Outcome following transplantation is directly related to the quality of organs procured. Poor graft function following abdominal organ transplantation results in increased patient morbidity and mortality. Following renal transplantation, poor graft function is known as transplant acute tubular necrosis or ATN. This term is borrowed from the syndrome of acute renal failure occurring as a result of a number of different causes, such as hypovolemic shock and crush injuries, where classic renal morphologic changes are seen on microscopy. Posttransplant ATN is remarkable for the paucity of histological changes. Fortunately for most patients, posttransplant ATN resolves and unlike the nontransplant variety rarely leads to renal failure.

Following liver transplantation, poor hepatic graft function may range from primary nonfunction to persistent enzyme abnormalities. Histological analysis of the transplanted liver may show areas of extensive hepatocyte necrosis and bile duct damage. For both primary nonfunction and livers with significant microscopic abnormalities and poor function, retransplantation is required with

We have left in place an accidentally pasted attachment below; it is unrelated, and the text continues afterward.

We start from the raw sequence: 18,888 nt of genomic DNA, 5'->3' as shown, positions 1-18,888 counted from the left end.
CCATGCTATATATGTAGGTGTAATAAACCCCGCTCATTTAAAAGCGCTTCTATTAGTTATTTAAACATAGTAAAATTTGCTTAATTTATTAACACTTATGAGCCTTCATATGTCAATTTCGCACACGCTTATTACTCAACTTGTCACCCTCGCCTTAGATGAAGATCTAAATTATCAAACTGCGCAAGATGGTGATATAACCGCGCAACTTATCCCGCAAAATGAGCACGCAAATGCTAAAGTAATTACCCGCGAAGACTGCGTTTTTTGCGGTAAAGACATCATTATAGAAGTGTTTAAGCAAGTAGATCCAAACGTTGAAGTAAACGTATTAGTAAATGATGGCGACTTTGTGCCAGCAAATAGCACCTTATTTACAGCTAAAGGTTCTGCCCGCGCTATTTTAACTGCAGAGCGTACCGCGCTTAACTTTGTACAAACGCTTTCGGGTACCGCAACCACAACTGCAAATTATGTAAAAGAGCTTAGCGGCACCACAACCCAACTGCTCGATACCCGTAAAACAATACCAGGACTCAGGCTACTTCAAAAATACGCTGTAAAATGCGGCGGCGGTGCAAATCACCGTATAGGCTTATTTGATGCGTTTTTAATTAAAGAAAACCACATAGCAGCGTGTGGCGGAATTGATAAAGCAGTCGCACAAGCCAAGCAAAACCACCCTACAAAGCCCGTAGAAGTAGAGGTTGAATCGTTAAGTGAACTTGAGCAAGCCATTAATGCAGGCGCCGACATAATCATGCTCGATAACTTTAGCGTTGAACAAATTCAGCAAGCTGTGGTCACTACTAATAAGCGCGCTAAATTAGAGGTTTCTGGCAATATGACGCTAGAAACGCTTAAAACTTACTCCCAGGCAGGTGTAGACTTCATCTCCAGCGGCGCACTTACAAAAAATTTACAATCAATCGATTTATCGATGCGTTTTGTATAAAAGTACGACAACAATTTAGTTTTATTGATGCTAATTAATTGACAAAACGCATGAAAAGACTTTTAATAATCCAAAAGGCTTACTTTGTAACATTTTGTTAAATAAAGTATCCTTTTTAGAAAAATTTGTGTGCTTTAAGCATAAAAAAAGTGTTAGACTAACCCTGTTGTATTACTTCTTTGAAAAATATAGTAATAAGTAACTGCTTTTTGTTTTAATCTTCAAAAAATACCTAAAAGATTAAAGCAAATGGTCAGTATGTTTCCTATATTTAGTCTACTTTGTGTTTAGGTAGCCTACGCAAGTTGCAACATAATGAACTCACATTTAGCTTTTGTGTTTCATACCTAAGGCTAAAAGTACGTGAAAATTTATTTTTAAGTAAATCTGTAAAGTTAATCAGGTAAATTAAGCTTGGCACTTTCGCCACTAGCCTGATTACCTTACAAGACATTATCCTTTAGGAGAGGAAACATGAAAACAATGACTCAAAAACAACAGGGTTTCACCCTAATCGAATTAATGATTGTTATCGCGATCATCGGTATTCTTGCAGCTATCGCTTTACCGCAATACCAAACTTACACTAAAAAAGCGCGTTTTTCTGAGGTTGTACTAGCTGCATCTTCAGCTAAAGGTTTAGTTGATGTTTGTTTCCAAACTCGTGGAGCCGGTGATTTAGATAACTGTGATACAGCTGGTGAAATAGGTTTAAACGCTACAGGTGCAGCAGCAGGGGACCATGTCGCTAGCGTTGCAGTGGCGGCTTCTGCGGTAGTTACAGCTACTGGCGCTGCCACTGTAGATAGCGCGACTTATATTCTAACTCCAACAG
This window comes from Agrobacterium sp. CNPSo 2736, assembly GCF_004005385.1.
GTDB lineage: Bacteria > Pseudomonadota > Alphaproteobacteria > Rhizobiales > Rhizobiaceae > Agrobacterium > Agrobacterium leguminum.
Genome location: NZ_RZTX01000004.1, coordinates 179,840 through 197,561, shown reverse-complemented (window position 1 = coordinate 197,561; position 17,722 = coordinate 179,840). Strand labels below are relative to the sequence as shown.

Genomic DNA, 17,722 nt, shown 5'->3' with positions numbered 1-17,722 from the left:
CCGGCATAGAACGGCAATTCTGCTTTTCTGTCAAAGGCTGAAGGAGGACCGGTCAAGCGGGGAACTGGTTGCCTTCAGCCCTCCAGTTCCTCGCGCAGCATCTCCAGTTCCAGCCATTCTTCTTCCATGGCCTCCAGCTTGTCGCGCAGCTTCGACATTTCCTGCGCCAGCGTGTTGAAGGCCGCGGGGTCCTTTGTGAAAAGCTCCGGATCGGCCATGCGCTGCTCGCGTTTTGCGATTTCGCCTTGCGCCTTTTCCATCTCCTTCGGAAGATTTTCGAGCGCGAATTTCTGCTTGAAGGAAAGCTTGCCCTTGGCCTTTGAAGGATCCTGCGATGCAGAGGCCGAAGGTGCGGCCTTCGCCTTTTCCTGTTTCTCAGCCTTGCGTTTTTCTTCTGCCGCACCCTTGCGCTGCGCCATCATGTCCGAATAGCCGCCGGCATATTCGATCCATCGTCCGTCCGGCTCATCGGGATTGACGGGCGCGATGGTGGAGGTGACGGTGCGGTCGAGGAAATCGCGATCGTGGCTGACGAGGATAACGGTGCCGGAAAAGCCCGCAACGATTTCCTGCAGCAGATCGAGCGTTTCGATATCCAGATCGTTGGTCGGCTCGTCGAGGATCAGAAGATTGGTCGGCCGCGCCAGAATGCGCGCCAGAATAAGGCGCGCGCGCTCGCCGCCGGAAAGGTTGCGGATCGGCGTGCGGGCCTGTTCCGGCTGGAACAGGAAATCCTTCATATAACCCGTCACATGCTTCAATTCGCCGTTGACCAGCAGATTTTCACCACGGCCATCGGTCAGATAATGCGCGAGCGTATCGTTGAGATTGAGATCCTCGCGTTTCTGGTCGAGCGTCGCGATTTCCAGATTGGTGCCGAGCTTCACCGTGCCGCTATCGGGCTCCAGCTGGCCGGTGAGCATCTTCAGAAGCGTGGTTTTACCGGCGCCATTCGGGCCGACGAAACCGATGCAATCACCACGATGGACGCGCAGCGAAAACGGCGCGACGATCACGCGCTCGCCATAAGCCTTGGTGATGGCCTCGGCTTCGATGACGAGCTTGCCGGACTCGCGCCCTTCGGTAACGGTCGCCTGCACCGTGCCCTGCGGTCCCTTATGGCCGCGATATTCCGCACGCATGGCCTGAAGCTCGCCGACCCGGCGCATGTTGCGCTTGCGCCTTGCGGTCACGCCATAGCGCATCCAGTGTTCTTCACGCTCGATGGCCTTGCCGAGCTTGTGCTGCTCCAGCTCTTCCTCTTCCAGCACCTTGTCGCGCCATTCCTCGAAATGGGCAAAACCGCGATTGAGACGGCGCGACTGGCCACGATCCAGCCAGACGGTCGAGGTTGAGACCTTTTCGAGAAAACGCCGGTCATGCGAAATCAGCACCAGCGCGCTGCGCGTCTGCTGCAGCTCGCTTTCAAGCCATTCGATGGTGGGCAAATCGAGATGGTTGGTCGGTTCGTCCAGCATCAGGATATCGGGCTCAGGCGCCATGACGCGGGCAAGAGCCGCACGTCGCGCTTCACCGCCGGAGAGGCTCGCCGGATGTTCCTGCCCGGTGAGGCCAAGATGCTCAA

Organ Procurement and Preservation, edited by Goran B. Klintmalm and Marlon F. Levy. © 1999 Landes Bioscience significant risk for increased morbidity and mortality. Following pancreatic transplantation, poor function may be manifest as posttransplant allograft pancreatitis or failure to achieve insulin independence.

In our current era of cost containment and managed care, transplant professionals are acutely aware that poor graft function, in addition to increasing morbidity and mortality, substantially increases the costs of transplantation by leading to longer hospital stays, increasing medication costs, necessitating dialysis and in some cases leading to retransplantation. As transplant programs are coming under increasing public and governmental scrutiny and oversight, every effort must be made to minimize morbidity and mortality and to contain costs. Poor graft function results from any number of insults sustained by the organ from the moment of injury leading to brain death, during organ donor management, during the procurement process and finally during the transplant procedure itself. This chapter will focus on the optimal management of the abdominal organ donor. Optimal donor management and avoidance of organ injury will significantly minimize posttransplant graft dysfunction.

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